We have also found a few novel and rare CNVs exclusively present in patients, two of them in more than one unrelated individual, which were considered as potentially pathogenic. The duplications at 22q11.23 found in two unrelated patients overlapped a 1.39-Mb interval in a region of significant linkage to schizophrenia and had occurred de novo at least in the case with available parents for study. Of the 27 genes included in the common duplication that, if dosage sensitive, may contribute to the disease phenotype, two of them are good functional candidates: CABIN1 and ADORA2A. Calcineurin binding protein 1 (CABIN1) binds specifically to the activated form of calcineurin to inhibit calcineurin-mediated signal transduction in multiple tissues including brain, and also interacts with amphiphysin (AMPH), a protein associated with the cytoplasmic surface of synaptic vesicles.37 The adenosine A2A receptor (ADORA2A) is one of several receptor subtypes for adenosine and a major target of caffeine, abundant in basal ganglia, vasculature and platelets. A mouse model overexpressing ADORA2A showed an upregulation in the prefrontal cortex, suggesting a contribution to memory dysfunction in depression.38 When co-expressed in the same neuron, adenosine A2A receptor and dopamine D3 receptor form A2A/D3 heteromeric receptor complexes, in which A2A receptors antagonistically modulate both the affinity and the signalling of the D3 receptors.39, 40, 41 As the D3 receptor is one of the therapeutic targets in schizophrenia, the A2A/D3 receptor interactions have been proposed as an alternative antipsychotic target.41, 42

Interestingly, a second 367-kb duplication spanning eight genes on chromosome 22 was also found in patient 1, centromeric to the de novo duplication. This CNV was inherited from his epileptic mother and was also present in his schizophrenic brother. Two genes within the interval are good functional candidates: SNAP29 codes for a protein of the SNARE family that plays a role in synaptic vesicle function, whereas PI4KCA regulates the biosynthesis of phosphatidylinositol 4,5-bisphosphate, also implicated in synaptic vesicle function as well as in signal transduction. Given the replicated association of the 22q11 region with schizophrenia, both SNAP29 and PI4KCA polymorphisms have been analysed in targeted studies showing stronger evidence for PI4KCA as a susceptibility gene for the disorder.43, 44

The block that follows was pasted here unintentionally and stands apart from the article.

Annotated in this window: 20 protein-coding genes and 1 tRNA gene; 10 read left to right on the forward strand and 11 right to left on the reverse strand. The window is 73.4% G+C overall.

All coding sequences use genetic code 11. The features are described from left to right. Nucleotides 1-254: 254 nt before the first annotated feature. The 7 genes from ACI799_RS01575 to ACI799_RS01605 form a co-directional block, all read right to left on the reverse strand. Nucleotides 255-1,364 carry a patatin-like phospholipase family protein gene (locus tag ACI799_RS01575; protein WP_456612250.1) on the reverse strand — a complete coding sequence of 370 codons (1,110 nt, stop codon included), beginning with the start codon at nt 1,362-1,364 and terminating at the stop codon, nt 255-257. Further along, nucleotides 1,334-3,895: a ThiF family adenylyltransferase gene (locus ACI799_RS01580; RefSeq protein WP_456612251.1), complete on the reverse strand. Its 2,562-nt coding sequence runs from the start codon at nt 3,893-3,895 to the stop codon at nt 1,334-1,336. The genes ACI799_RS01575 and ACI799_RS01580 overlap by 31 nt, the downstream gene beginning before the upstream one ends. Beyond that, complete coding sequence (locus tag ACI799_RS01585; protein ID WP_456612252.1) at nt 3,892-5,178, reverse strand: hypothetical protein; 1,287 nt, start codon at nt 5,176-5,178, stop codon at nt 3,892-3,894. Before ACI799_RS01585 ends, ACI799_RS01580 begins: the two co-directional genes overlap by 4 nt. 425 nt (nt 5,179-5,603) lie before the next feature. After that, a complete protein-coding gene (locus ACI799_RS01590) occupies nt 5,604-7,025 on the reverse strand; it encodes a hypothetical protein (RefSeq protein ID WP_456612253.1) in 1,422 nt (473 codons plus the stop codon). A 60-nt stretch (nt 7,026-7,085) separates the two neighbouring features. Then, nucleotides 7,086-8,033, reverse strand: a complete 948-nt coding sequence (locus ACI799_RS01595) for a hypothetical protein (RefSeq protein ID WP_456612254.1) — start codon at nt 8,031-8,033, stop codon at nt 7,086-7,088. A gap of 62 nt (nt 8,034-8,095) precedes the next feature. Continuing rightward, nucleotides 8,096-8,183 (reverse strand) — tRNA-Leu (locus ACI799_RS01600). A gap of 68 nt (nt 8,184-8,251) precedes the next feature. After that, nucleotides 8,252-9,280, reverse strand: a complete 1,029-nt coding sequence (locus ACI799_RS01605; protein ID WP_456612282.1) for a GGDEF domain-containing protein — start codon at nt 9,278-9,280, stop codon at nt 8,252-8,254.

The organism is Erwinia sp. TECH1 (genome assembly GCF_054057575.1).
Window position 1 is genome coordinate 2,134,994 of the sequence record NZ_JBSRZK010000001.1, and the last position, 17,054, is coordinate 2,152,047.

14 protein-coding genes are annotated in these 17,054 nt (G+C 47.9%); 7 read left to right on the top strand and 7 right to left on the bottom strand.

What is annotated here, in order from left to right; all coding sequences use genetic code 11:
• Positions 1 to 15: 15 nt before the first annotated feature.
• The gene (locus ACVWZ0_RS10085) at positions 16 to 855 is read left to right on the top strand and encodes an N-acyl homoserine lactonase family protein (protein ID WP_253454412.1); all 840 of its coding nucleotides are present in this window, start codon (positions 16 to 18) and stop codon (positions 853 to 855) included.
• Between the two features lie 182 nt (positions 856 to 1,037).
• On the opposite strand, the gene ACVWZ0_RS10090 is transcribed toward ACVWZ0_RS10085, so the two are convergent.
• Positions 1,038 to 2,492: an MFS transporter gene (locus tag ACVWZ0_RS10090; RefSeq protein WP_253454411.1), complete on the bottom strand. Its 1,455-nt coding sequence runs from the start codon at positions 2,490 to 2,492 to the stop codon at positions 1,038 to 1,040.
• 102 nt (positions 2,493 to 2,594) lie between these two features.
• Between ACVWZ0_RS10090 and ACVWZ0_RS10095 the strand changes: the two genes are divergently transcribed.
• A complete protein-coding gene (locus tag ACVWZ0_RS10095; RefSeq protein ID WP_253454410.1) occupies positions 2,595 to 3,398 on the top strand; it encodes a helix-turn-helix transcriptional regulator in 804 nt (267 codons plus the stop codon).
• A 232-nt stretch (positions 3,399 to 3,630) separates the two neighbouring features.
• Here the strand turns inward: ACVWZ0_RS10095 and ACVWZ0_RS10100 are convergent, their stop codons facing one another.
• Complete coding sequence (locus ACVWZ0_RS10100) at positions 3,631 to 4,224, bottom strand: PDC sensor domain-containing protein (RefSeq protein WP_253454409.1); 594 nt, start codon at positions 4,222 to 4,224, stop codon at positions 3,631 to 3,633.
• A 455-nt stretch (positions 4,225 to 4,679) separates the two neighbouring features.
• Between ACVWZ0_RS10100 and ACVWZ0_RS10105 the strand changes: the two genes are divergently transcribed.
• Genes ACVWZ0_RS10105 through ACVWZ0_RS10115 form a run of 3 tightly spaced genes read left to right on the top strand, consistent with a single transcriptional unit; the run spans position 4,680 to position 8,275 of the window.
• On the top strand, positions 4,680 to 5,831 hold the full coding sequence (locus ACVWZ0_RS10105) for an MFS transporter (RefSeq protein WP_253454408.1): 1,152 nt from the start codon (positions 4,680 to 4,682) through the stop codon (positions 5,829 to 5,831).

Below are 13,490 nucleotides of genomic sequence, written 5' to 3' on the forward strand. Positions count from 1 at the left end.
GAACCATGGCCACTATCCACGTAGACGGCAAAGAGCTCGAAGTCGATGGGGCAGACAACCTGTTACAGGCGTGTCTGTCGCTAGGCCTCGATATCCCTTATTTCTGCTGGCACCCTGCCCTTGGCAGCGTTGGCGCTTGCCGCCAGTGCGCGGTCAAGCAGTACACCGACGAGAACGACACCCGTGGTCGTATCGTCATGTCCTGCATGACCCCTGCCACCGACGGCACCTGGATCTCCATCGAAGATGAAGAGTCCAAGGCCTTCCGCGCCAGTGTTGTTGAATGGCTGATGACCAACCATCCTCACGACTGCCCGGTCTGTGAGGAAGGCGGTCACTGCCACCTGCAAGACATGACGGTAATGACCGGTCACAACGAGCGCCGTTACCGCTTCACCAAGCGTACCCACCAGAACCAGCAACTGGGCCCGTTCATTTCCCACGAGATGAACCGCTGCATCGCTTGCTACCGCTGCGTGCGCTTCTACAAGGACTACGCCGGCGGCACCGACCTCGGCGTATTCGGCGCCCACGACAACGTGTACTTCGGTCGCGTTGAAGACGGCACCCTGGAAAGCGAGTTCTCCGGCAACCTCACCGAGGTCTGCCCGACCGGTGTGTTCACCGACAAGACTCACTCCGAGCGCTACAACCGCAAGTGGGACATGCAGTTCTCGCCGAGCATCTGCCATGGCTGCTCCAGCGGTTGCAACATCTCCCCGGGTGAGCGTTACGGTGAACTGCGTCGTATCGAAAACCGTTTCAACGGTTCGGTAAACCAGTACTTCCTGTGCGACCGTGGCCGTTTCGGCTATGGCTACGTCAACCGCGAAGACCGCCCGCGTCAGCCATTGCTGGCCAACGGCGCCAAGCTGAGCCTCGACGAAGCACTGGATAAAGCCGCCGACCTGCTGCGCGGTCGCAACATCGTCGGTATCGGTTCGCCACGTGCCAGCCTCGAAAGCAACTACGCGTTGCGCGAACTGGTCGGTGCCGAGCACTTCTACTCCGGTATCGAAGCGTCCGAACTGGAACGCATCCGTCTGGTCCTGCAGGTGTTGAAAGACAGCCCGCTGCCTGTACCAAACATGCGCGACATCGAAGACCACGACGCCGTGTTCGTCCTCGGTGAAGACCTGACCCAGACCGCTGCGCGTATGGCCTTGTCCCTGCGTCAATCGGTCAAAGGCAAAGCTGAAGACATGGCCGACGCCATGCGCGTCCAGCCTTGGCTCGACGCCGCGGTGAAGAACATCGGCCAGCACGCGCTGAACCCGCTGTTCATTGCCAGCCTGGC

The other recurrent CNV found was a gain of the SSTR5 MLPA probe that was further characterized in patient 8 as a small duplication containing the entire SSTR5 gene coding for the somatostatin receptor 5. This receptor binds somatostatin to inhibit the release of several hormones and secretory proteins throughout the body, including the nervous system. Remarkably, SSTR5 interacts physically through hetero-oligomerization with other G-protein-coupled receptors, specifically the dopamine D2 receptor (DRD2) located on postsynaptic dopaminergic neurons and involved in reward-mediating mesocorticolimbic pathways.45 Polymorphisms at the SSTR5 gene have been associated with bipolar affective disorder,46 whereas polymorphisms at the DRD2 gene have been found significantly associated with schizophrenia following meta-analysis of several case-control studies.47 In addition, variation in the DRD2 gene could partially explain variation in the timing of clinical response to antipsychotics in the first episode of schizophrenia.48 Therefore, it is tempting to speculate that the gain of SSTR5 copy number may increase the susceptibility to schizophrenia by altering the stoichiometric composition of the different subunits and therefore, the function of these hetero-oligomeric G-protein-coupled receptor complexes.

The de novo 600-kb duplication found in patient 3 at 15q13.1 containing the NDNL2 and KIAA0574 genes overlaps with a larger 1.4-Mb duplication spanning the same and two additional genes, APBA2 and TJP1, also reported in a patient with schizophrenia.21 NDNL2 encodes a necdin-like protein of ubiquitous expression, whereas KIAA0574 encodes a putative transmembrane protein of unknown function. This interval is also included in the 3.95-Mb deletion found in a mentally retarded patient.49 Partial rearrangements of the region have also been reported, including duplication of the APBA2 gene in an autistic patient,50 duplication of the TJP1 gene in one control subject and deletion of the TJP1 gene in a schizophrenia case.23 This region is flanked by SD, known as breakpoints BP3A and BP4, whose presence probably explains the regional instability, including inversions in the control population.